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Cloud Native, Digital Identity, and Universal Control Plane with Andrew Baker

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Andrew Baker

Cloud Native, Digital Identity, and Universal Control Plane

When today’s guest thought about what the future held for him, culture fit was top of mind. It matters greatly that our value systems align with that of the companies we work for, especially in terms of not being domain-driven and learning from and collaborating with other teams.

 

In this episode, we interview Andrew Baker, Director of Engineering, Amazon Elastic Compute Cloud (EC2) at AWS, about the rigorous interview process, what attracted him to AWS, and why culture was a major criterion in his decision.

 

Join us as we discuss:

  • What happened at Barclays with algorithmic trading
  • The draw to be a part of an organization
  • Andrew’s views on cloud native and no code

Andrew Baker, Director of Engineering, Amazon Elastic Compute Cloud (EC2), at AWS.

Your attitude toward lifelong learning is probably more critical than the accrued knowledge with which you enter a new organization.

 

Do you agree?

 

Amazon does.

 

Andrew Baker discovered a culture of learning during his own journey to becoming the Director of Engineering, Amazon Elastic Compute Cloud (EC2), at AWS.

 

Andrew’s brilliance struck early on — during his AS level in Statistics, in fact, when he got the best score in his county.

 

It’s no surprise, then, that he has come this far, and has some brilliant advice for you, which he shares candidly on the latest episode of The Agile CTO:

 

✔️ Embrace the creative freedom that comes with maths.

 

✔️ Be willing to apply yourself in constantly improving existing solutions, as well as in developing new ones.

 

✔️ Work alongside customers and fellow teammates. Eradicate the ‘us vs them’ mentality.

 

✔️ There’s a time and place to use low- and no-code. It’s not all the time and it’s definitely not every place.

Key Insights

The draw to be part of an organisation

Technologies come and go. What you specialize in today may be obsolete by a not-so-distant tomorrow. For Andrew, the transition away from a bubble and niche-specific focus was important. He found culture to be of utmost importance, and the ability to enter a team and make a difference where it’s needed rather than being tied down to one particular area. His key advice, here, is for CTOs to think about the human aspect of change and change management. Move away from the ‘us versus them’ model when implementing change, whether that’s a company-wide system or a new feature. If everyone experiences progress together, as a unit, it creates an inherent strength and culture within the organisation.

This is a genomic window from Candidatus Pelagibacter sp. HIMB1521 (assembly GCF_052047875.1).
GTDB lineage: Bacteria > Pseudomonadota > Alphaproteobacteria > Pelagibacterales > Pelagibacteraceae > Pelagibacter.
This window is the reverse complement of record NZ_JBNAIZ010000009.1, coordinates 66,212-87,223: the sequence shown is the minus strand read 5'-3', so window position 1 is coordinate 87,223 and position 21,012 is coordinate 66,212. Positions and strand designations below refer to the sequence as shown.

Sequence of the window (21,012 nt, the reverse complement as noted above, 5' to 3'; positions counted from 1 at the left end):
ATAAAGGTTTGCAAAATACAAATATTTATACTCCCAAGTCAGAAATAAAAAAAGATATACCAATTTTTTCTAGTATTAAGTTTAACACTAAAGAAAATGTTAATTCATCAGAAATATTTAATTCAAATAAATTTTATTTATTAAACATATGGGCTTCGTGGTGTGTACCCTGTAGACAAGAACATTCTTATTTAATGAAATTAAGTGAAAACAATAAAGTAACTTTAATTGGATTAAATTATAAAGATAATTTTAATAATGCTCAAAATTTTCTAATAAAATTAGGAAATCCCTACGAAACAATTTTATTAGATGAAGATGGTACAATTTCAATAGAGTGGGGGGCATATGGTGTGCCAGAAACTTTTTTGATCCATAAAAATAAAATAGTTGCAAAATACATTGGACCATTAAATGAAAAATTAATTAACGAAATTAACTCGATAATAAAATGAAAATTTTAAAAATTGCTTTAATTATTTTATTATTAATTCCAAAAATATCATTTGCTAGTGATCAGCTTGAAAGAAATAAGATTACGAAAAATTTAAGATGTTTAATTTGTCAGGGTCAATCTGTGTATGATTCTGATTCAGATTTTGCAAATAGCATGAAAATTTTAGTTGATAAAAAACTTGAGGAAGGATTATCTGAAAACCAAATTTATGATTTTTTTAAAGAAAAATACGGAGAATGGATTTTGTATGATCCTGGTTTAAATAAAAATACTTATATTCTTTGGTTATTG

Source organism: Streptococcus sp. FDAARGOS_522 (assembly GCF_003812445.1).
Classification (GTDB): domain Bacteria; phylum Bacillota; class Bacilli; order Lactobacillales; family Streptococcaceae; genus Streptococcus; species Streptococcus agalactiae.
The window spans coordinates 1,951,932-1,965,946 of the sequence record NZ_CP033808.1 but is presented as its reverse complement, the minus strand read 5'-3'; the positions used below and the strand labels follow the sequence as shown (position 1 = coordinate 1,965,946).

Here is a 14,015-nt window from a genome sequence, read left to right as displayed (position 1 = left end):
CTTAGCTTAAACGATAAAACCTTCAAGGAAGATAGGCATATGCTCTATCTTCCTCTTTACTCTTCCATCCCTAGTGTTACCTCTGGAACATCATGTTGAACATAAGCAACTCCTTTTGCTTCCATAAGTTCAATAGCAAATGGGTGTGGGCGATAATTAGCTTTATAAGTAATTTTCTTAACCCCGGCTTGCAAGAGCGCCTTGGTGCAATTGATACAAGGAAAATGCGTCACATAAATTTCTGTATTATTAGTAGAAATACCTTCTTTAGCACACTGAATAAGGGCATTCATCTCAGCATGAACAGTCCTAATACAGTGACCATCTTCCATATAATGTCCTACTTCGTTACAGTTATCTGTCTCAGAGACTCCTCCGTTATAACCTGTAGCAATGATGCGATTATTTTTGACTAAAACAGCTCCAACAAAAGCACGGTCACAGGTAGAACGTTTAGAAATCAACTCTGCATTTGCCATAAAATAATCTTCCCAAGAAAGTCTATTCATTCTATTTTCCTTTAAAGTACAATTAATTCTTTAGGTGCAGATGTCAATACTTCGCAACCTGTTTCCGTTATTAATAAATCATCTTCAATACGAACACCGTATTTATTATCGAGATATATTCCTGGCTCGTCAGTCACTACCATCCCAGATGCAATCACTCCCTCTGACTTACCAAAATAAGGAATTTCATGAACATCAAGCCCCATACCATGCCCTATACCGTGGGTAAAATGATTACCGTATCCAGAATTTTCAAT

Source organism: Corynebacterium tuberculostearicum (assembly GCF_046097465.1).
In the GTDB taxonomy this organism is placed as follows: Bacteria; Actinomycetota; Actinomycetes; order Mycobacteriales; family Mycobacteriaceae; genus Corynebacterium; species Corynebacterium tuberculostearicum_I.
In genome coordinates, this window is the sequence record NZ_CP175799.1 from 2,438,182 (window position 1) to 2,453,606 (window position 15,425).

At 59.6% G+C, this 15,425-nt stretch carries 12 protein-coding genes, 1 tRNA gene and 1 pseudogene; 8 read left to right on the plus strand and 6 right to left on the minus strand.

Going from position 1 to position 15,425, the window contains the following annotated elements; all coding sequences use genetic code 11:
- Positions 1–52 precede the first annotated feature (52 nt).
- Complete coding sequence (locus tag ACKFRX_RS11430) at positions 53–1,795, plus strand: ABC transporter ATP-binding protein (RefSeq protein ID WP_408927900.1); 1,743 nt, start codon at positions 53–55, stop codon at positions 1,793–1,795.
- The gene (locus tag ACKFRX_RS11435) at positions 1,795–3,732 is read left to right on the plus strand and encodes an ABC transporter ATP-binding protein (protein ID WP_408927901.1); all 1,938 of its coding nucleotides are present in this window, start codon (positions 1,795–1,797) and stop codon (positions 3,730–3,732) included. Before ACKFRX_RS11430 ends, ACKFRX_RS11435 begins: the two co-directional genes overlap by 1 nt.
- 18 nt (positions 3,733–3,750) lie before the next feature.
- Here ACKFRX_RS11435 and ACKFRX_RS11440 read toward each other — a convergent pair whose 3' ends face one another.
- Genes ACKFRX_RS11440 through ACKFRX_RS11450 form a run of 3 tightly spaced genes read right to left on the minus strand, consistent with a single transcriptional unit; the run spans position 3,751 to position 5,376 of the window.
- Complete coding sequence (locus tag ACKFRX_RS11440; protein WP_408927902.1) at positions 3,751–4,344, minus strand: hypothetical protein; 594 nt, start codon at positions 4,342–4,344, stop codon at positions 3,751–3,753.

Andrew’s views on cloud-native and no-code

At all times, the goal is to ensure that developers don’t need to switch between different complex environments to execute work. Anything that stands in the way of speed is problematic. Another key tip from Andrew: developers shouldn’t create waste for others to deal with. No-code Andrew doesn’t pull his punches here when he says that he’s not a fan. At best, he’s reserved. No- and low-code have specific contexts and applications to be considered successful. ETL is a good example where Andrew has seen such automation add immense value to an operation.

Parting advice from Andrew

✔️ Every engineer is going to want their own Kubernetes cluster. Don’t do that. Consider a cloud provider instead. ✔️ If you’re running on-premise, consider a hypervisor. ✔️ Look for opportunities to reuse things and apply a degree of standardization within your business.

Episode Highlights

  • “Find a company where the culture matches your value system and how you would like to work. I would say that’s probably the most important thing.”
  • “From a cloud perspective, the thing that's really interesting to me right now is digital identity and a universal control plane.”
  • “My view is that you work with the customer, always with the customer. Don't sit off on a side and try to build something. I'm not a fan of that at all.”

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